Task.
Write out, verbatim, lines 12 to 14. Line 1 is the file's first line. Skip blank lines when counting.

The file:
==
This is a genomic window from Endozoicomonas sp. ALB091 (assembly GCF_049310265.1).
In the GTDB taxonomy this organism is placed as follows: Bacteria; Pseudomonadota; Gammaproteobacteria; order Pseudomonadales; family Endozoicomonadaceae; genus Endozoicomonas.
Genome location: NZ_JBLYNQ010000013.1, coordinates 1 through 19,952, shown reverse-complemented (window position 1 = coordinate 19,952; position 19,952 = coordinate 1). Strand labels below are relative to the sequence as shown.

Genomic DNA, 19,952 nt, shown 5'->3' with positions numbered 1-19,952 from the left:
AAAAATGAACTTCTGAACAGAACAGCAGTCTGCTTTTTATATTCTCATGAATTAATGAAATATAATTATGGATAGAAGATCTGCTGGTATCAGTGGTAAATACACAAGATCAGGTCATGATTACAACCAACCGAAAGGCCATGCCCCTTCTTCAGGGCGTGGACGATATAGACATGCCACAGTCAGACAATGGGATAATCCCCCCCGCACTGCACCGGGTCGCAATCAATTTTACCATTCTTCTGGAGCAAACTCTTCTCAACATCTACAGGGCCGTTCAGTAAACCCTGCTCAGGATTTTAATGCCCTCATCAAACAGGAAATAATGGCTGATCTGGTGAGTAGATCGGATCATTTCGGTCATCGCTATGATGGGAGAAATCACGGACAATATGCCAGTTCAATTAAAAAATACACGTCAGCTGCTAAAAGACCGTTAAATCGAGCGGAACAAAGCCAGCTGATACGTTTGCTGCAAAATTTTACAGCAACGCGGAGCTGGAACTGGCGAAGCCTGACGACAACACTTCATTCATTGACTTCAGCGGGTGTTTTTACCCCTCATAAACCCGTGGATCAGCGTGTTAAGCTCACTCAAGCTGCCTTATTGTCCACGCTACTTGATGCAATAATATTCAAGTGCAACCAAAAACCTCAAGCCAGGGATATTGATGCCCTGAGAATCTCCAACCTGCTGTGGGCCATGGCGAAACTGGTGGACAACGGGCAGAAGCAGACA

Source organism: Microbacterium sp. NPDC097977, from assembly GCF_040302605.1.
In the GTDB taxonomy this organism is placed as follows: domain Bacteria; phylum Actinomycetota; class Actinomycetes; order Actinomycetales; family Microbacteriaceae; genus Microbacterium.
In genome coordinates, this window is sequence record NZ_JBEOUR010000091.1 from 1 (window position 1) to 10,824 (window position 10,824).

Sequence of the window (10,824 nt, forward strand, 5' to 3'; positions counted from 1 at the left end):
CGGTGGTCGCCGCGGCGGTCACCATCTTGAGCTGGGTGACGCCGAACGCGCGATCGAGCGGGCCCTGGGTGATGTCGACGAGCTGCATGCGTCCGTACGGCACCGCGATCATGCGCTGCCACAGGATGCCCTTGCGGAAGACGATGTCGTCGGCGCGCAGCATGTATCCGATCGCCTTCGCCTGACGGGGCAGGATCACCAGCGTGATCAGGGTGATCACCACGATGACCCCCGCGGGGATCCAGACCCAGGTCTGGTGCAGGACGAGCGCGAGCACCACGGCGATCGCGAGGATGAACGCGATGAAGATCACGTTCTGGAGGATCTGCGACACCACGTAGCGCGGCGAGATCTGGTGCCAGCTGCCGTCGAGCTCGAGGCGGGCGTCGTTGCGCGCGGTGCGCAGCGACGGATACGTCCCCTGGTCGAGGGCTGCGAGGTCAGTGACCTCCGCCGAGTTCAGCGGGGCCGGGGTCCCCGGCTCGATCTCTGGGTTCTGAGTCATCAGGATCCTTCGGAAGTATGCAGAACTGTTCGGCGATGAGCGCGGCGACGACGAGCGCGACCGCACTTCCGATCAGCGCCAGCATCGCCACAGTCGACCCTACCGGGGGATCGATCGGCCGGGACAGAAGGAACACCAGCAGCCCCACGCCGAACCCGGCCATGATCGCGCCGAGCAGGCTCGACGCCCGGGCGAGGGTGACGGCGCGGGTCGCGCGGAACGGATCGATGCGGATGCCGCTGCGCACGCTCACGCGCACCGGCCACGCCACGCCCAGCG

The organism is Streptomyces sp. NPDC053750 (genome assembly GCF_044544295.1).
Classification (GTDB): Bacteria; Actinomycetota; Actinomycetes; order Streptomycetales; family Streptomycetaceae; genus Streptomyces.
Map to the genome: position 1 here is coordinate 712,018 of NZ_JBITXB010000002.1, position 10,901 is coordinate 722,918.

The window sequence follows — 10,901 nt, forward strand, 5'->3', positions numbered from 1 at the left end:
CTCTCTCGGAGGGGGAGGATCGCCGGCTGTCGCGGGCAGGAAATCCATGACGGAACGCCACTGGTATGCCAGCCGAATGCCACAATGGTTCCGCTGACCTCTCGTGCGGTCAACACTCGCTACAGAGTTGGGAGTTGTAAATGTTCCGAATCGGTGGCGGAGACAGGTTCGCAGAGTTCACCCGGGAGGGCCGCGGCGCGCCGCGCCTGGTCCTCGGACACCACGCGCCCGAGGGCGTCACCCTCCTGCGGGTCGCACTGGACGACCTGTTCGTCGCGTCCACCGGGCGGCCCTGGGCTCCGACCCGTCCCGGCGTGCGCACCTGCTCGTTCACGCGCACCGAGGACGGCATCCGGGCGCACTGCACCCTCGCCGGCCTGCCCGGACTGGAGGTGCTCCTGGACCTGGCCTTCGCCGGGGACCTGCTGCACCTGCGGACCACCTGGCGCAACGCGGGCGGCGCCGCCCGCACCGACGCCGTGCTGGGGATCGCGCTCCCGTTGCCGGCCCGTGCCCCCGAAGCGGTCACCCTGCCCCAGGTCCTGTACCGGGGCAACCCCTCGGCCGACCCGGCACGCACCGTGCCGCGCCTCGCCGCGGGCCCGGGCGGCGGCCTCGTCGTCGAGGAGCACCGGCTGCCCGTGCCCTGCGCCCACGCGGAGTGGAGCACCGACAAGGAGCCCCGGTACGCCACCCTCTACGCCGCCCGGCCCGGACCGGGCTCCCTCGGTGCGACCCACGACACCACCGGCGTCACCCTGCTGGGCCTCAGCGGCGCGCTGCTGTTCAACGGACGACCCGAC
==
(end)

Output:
Classification (GTDB): Bacteria; Actinomycetota; Actinomycetes; order Streptomycetales; family Streptomycetaceae; genus Streptomyces.
Map to the genome: position 1 here is coordinate 712,018 of NZ_JBITXB010000002.1, position 10,901 is coordinate 722,918.

The window sequence follows — 10,901 nt, forward strand, 5'->3', positions numbered from 1 at the left end: